I tested the IS with the Olympus 9-18, the 25/1.4, the 75/1.8 and the Canon FD 85mm f/1.8. The 35-100, of course, used its OIS when mounted.

  6. CS

    Did you notice any shutter shock with the GX7?

    1. Jordan Steele

      Not that I could pinpoint directly as shutter shock.

  7. Anna

    Can anybody advise me if GX7 is better for young lady than Canon Rebel SL1?

    1. Naveed Akhtar

      Hi Anna!
      GX7 is deffinately better for any lady and any gentleman, IMHO!
      If you have any specific requirement though, we may discuss here, otherwise, I can’t see a reason to chose any Canon cropped sensor camera over GX7!

  8. Anatoly

    It’s so fine and stylish review… Let me ask a couple of questions.
    I enrolled into a preliminary record to buy this camera in few closest weeks as soon as it would be available in my country.
    Actually I have to pay in advance in absence the camera that I have never seen alive,
    but I don’t expect to discover something wrong because I do trust in Panasonic, I was the owner of Panny GF1, G2 and G5 and generally I can imagine what I should get .
    The only thing disturbs me – the visual quality of GX7 EVF. My eyes is rather sensitive for any unplesant things related with viewfinder,
    I hate to see a jerky, flickering or moire patterns in EVF, it’s rather critical for me.
    Could you kindly comment if you noticed something similar looking via GX7 EVF?
    And else, whether it’s a real handicap that the 4:3 viewfinder mode is small because it’s actually a crop of the native 16:9 picture?
    Did you feel any visual discomfort due to this not so conventional EVF design?

    Thank you in advance!

  9. milesT

    Bummer you didn’t include ISO info in your sample shots so we could draw our own conclusions. Hopefully you’ll add that.

  10. Matt

    Thanks for the review and beautiful sample photos.

    Quick question: I notice my GX1 (and GF1 before that) underexpose heavily at higher ISOs. Usually, I have to use up to +2 ev compensation to get properly exposed photos at 3200 – 6400.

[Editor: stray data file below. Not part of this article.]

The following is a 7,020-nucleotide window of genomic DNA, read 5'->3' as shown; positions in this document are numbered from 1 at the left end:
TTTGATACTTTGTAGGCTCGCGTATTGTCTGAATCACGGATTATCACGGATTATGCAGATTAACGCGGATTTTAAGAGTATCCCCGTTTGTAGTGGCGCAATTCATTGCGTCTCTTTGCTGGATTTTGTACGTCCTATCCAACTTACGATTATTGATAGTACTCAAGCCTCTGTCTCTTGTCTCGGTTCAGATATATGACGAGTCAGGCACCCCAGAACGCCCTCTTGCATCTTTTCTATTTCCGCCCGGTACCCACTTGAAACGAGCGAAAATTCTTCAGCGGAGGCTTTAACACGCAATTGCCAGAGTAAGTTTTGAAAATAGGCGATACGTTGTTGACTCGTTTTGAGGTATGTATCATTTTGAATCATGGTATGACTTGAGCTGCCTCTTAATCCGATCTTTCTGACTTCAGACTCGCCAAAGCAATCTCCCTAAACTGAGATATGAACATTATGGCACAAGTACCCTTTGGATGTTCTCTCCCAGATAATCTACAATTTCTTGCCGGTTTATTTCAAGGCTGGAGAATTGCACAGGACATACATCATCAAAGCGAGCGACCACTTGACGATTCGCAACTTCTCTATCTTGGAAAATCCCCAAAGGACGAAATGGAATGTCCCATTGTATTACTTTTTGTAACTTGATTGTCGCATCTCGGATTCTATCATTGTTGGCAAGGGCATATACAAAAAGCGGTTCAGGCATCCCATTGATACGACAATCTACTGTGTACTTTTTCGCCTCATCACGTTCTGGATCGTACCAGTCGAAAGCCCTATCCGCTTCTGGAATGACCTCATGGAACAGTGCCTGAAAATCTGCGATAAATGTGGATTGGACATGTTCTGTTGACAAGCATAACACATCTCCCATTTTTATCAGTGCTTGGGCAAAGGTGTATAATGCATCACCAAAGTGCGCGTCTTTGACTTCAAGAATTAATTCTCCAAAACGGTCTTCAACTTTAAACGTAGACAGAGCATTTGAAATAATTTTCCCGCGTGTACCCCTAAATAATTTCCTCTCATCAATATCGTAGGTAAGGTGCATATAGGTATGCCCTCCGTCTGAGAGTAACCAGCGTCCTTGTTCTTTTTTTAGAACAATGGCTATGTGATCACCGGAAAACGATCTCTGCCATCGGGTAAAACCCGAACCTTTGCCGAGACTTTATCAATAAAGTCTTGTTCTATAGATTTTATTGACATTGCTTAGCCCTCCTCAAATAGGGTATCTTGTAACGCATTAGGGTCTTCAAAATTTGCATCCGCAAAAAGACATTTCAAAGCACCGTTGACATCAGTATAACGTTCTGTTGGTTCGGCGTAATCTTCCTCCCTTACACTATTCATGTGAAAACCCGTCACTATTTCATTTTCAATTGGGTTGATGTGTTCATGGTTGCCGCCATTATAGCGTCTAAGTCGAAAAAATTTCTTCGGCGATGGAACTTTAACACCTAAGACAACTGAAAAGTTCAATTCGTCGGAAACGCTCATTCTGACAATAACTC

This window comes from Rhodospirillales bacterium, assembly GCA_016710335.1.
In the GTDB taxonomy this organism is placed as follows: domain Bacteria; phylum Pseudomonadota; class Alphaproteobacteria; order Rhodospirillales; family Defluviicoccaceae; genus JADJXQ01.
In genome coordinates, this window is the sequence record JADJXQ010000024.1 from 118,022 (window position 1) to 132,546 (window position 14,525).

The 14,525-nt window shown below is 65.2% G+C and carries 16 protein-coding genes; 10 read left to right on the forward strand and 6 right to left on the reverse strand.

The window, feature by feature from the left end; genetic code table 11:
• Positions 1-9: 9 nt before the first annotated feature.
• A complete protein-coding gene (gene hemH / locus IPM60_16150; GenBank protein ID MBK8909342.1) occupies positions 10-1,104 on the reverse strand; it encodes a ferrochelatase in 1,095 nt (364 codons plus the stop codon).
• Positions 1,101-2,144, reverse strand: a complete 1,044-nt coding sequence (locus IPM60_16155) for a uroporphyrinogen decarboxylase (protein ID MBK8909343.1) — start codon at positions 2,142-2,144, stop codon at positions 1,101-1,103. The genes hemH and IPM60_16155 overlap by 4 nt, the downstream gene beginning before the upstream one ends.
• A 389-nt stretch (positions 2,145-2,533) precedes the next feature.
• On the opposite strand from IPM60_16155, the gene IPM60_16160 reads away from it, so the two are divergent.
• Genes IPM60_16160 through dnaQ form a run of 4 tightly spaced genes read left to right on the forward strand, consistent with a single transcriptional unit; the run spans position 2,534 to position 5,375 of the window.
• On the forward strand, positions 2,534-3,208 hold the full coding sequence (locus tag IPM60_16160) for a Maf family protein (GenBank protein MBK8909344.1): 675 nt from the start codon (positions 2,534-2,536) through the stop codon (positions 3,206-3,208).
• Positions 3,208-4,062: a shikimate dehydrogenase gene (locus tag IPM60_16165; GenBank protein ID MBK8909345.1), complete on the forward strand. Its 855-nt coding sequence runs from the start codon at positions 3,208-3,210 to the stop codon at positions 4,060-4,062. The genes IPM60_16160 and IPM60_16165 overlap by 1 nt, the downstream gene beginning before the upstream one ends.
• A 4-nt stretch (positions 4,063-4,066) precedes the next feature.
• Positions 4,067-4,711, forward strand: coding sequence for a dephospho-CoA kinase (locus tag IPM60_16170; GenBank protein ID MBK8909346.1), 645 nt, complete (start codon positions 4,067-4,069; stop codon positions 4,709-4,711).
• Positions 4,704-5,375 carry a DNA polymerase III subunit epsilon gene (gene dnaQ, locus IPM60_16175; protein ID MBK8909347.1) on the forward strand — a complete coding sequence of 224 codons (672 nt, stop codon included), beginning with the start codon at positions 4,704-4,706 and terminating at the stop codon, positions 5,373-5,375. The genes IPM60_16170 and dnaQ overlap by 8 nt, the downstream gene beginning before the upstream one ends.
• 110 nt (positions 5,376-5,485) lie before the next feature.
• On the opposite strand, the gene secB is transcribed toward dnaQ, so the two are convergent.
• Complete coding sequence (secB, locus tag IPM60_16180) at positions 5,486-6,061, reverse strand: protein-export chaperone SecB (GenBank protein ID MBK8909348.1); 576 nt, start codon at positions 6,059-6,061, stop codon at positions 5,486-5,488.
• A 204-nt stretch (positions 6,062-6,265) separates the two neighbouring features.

Does the GX7 do this as well?

  11. sanremo

    Can anyone offer any thoughts on the GX7’s EVF? I am very tempted to buy one, I already have a GF1. However the 16/9 viewfinder format surprise me somewhat as most snapper would be using 4×3 or 3×2. Is using 4/3 or 3/2 practical in a 16/9 finder? Or is the image too small?

  12. Dan

    Excellent review, thanks! Just one query, at the top of page two you state the movie button can be “commandeered for additional functions as well”. I would love to be able to set this to quickly shift ISO while keeping my eye to the viewfinder, but i can’t see where to set this! Any ideas?

  13. Ian

    Your information about the Flash auto exposure compensation has made my flash usable! Many grateful thanks.

    1. Jordan Steele

      So glad I could help.

      1. Kjell

        Helped me too – today Aug 22, 2016!

  14. Tim in Singapore

    You say that the facility to enter the focal length of lenses with no electrical contacts is the first of its kind. Every Pentax DSLR has had that option from the beginning, the ability to use legacy K-mount lenses being one of the attractions of their line. That said, your review of the GX7 is very fair. I’ve had one for over a year and it reflects my experience. Including the relative ineffectiveness of the in-body stabilisation.

    GX8 review?

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    […] for for years, a high-end rangefinder style body with a corner EVF and in-body IS.  The resulting GX7 received high marks and praise for doing so.  Panasonic also leveraged what is Micro 4/3 greatest […]